Term Paper: Kidneys and How They Function

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¶ … Kidneys and How They Function

One of the most important functions of the kidneys - though not the only key function - is to provide an effective filtering device for the blood in the human body, through which about 200 quarts of blood flow on a daily basis, according to the National Kidney and Urologic Diseases Information Clearinghouse (NKUDIC). Within those 200 quarts of blood the kidneys screen out about 2 quarts of waste products. A big portion of that waste becomes urine and is stored in the bladder, thanks to the smooth functioning of the kidneys.

Where did those wastes in the blood come from? This is the explanation of what the kidneys' principle role truly is. There is a normal breakdown of active tissues in all that humans eat, and the body knows what portions of that food it needs to sustain its functions and repair its ills, and what it doesn't need it sends to the blood. Then, the blood circulates through the kidneys and the result is as mentioned above. Without the work of the kidneys, wastes would gather and collect in the body and cause harm. In a very real way, the kidneys are analogous to the average municipal wastewater treatment plant; raw waste goes into the plant from human repositories in homes and elsewhere. Those materials are filtered and processed and are expelled as "gray water" or something akin to gray water.

The gray water or treated water is then transported to the ocean, or to holding facilities for further community use. Likewise, the kidneys' separate out the waste and it is transported to the bladder for permanent removal.

The specific structure of the kidneys can be explained within a discussion of nephrons. Indeed, the pivotal physiological and cellular mechanisms / components within the kidneys are called nephrons. There are about a million nephrons in the kidneys. Inside each nephron, according to NKUDIC, is a glomerulus - a miniature blood vessel, or capillary - "intertwines" with a small "urine-collecting tube" that is called a tubule. This is the esoteric exchange system / mechanism that actually, through a chemical process, sends the waste materials and some water over to the bladder. The kidneys' job here is to decide what amount of certain chemicals (phosphorus, potassium and sodium) are needed to help the glomerulus / nephrons interactive mechanisms keep that waste moving out of the blood and into the safety of the bladder.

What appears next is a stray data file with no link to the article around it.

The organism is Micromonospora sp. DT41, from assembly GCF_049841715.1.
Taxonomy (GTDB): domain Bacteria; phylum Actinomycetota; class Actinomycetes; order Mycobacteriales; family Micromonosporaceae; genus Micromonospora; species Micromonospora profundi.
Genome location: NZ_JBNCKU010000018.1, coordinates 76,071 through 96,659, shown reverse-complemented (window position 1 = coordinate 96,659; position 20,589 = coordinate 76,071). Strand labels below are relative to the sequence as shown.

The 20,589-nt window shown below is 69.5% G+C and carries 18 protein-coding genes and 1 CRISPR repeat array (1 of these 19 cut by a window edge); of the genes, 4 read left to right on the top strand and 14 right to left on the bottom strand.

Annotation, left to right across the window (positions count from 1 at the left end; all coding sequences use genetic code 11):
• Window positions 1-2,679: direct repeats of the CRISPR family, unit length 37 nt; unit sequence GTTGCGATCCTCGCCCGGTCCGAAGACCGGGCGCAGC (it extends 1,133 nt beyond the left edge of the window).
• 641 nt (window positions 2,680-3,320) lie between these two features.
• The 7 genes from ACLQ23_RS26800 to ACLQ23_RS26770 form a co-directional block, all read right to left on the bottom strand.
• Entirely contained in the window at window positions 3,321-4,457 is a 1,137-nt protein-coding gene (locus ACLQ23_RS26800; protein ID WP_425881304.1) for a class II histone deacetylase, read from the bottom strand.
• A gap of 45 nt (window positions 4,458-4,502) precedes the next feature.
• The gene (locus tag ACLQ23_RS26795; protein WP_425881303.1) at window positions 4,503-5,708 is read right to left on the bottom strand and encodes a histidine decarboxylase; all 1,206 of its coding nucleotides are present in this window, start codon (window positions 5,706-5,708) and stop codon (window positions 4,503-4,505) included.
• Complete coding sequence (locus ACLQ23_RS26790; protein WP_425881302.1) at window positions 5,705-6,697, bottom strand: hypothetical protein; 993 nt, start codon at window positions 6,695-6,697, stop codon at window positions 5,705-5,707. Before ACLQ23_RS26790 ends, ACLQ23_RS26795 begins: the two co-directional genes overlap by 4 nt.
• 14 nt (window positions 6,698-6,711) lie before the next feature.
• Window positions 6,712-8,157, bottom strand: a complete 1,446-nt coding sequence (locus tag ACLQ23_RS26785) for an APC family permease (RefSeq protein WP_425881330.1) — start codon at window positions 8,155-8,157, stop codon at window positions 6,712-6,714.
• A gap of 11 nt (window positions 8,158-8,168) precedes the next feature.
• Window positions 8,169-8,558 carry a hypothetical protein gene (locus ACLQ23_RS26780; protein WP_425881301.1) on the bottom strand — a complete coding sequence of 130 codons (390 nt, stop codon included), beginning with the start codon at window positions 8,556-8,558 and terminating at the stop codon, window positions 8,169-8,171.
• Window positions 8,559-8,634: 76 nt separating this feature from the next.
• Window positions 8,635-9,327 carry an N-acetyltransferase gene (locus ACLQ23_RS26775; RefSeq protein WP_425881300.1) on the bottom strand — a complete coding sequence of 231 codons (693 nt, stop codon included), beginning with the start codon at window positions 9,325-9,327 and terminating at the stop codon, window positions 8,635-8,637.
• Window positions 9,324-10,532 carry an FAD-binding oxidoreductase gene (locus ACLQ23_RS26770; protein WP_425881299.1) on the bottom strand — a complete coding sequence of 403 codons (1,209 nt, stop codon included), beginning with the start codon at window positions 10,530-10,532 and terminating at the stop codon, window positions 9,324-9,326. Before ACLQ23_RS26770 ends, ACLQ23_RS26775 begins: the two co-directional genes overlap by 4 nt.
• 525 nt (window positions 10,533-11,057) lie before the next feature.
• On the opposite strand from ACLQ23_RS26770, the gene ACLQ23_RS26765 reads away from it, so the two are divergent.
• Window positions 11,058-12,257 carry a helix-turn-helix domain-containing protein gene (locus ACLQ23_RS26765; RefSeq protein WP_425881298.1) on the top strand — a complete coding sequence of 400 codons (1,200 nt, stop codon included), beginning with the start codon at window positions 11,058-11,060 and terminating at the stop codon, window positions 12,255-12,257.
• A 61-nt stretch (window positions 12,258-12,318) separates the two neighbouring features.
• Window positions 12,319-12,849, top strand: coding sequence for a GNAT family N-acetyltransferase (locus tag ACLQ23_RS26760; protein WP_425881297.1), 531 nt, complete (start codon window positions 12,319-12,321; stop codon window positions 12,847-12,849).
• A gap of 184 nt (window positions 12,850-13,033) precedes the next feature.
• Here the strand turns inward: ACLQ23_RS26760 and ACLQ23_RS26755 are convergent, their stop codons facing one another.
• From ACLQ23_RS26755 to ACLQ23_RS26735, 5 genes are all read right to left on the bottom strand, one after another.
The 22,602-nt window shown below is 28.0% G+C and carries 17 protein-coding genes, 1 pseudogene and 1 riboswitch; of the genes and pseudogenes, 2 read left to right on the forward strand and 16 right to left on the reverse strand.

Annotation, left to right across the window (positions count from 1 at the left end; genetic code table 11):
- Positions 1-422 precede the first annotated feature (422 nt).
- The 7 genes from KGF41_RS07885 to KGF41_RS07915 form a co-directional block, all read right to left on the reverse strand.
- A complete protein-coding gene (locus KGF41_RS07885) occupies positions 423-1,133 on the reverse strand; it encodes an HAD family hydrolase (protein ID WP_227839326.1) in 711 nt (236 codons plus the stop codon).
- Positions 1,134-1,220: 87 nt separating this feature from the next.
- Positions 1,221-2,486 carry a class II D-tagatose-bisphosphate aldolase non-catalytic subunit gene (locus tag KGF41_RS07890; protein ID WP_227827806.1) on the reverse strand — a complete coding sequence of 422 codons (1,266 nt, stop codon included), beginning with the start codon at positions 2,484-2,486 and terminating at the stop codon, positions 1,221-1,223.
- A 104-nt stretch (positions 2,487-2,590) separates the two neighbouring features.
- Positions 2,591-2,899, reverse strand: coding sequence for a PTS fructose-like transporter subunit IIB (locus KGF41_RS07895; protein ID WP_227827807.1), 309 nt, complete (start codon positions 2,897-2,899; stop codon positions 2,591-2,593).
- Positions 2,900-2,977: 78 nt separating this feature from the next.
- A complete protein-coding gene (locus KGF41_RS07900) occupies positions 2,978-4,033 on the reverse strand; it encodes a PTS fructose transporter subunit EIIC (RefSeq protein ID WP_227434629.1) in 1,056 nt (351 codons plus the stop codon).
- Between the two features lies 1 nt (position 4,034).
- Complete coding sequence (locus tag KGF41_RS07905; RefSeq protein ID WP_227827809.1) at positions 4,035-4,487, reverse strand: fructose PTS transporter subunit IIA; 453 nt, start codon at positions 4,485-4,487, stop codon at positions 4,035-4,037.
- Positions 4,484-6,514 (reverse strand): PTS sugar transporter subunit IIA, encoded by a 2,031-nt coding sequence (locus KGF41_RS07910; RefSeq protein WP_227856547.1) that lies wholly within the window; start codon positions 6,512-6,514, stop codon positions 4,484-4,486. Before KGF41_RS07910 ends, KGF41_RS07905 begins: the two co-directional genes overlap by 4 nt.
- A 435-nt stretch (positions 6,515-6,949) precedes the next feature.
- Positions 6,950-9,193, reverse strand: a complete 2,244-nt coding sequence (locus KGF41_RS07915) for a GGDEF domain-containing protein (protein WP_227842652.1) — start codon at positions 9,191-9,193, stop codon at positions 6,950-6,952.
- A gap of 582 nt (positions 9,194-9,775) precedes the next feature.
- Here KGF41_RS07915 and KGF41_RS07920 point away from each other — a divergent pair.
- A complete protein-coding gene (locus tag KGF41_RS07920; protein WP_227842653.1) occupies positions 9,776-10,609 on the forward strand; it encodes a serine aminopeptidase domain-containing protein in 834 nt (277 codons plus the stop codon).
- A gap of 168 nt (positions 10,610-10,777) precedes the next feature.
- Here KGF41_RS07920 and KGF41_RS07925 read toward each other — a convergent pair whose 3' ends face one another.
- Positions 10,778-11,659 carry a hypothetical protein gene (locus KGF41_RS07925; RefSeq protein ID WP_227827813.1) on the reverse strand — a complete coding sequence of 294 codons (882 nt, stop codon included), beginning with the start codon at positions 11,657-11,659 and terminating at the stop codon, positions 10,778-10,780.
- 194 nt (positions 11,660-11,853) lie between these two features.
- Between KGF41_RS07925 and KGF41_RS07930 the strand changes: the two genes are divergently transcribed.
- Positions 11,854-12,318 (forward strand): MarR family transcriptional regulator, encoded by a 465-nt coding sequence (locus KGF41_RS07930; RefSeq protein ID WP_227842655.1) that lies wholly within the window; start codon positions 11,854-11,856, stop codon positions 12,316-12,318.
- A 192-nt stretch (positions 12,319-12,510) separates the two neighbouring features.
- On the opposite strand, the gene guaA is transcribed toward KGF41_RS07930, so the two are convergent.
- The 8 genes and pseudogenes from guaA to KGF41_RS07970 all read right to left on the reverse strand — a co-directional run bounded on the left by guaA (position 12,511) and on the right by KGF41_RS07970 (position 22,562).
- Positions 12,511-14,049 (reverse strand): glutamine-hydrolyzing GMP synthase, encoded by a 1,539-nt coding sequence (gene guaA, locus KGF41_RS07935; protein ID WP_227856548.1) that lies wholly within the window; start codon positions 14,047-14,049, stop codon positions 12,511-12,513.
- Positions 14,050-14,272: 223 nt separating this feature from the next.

According to Professor Roger G. Mark (the MIT Division of Health Sciences and Technology: Renal Physiology) the formation of urine actually begins "with a passive ultrafiltration process." That process includes the movement of water and "associated dissolved small molecules" is determined by hydrostatic and oncotic pressures. The capillaries alluded to earlier are one hundred times "more permeable to water and crystalloids" than are ordinary capillaries in the human muscle tissue. As the fluid runs along these capillaries, the pressure rises as a result of the loss of water in the process.